Don’t feed the beast

By By Andy Thompson

By Andy Thompson

The worst idea that has floated around the U this year is constructing a parking lot underneath Presidents’ Circle or the Park Building.

Greg Geilmann, director of Kingsbury Hall, told The Chronicle that the parking situation was “the No. 1 complaint” that he receives from patrons attending performances at Kingsbury Hall and David P. Gardner Hall.

The attendees are unhappy about the long walk from the Rice-Eccles Stadium parking lot to the venues. They also do not like riding the shuttle that connects Rice-Eccles to Kingsbury and Gardner. Because of this, the U is studying the viability of a visitor parking lot underneath the U’s oldest and most esteemed areas, said Norm Chambers, assistant vice president of Auxiliary Services.

“The Kingsbury Hall advisory board has wanted more parking for years,” he said.

There are already parking meters (which are free after 6 p.m.) lining Presidents’ Circle and a lot for the disabled adjacent to Kingsbury.

Is there really a need for more parking? Hopefully, those attending a performance at the U are here in a leisurely capacity — it’s not like they have to rush for court.

I walked the long road from Rice-Eccles to Kingsbury — it took me about six minutes, which is probably quicker than waiting for the shuttle. There is also the visitors’ lot next to the bookstore that is about a five-minute walk from the performance venues. Granted, I might be a bit more fit than some of those attending performances at the two halls, but maybe it’s because I don’t mind a stroll along one of the more pleasant places in Salt Lake City. At the most, those attending a performance at the U have to plan 20 minutes ahead.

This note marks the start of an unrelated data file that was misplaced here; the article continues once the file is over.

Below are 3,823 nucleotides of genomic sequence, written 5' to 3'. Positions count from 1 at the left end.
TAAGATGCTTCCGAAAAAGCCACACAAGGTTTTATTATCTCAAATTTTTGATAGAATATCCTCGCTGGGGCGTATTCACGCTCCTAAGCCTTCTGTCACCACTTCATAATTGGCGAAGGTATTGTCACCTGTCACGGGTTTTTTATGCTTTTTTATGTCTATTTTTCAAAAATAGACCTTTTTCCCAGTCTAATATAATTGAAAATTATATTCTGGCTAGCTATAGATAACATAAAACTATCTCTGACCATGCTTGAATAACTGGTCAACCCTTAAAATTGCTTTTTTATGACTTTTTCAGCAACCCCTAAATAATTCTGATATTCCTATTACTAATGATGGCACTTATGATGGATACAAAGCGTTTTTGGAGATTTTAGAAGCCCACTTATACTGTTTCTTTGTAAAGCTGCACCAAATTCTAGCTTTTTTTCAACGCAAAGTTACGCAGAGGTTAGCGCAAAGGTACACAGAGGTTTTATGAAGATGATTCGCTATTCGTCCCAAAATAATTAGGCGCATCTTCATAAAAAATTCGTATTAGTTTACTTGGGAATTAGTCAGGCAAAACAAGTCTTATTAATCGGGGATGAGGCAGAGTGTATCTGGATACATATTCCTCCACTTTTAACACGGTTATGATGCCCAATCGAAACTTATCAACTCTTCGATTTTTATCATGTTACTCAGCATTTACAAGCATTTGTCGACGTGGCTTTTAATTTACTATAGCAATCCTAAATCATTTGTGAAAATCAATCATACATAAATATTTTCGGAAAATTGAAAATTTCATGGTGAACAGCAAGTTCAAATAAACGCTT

Not to mention that obesity is being labeled as a national epidemic. The Centers for Disease Control and Prevention reports that more than 32 percent of Americans between the ages of 20 and 74 are obese. This number is at an all-time high partly because of the nation’s reliance on the automobile.

By appeasing these people who can’t walk three blocks for a concert where they will sit for two-and-a-half hours, the U is contributing to a national health crisis.

Pedestrians have long been overlooked during the design of communities, and the same will be true if these parking structures are approved. What’s the next step — putting a parking lot outside each building on campus?

Besides placating the sloths that patronize Kingsbury and Gardner Halls, a parking lot underneath Presidents’ Circle would diminish the beauty of the area. Though Chambers insisted that the pristine landscape would not be compromised for the project, the increased congestion and traffic to the area will surely be an eyesore for the most historic spot on campus.

For pedestrians, the 600 additional vehicles that a Presidents’ Circle lot would accommodate would only mean more dodging drivers yapping on cell phones.

The U should take the $5 million to $7 million that a new lot is estimated to cost and put it toward educational purposes. Give it to the College of Health and the College of Architecture and Planning to find ways to combat obesity and to design beyond sprawl.

The U should then tell Kingsbury Hall to tell its patrons to take a walk — they might actually enjoy it.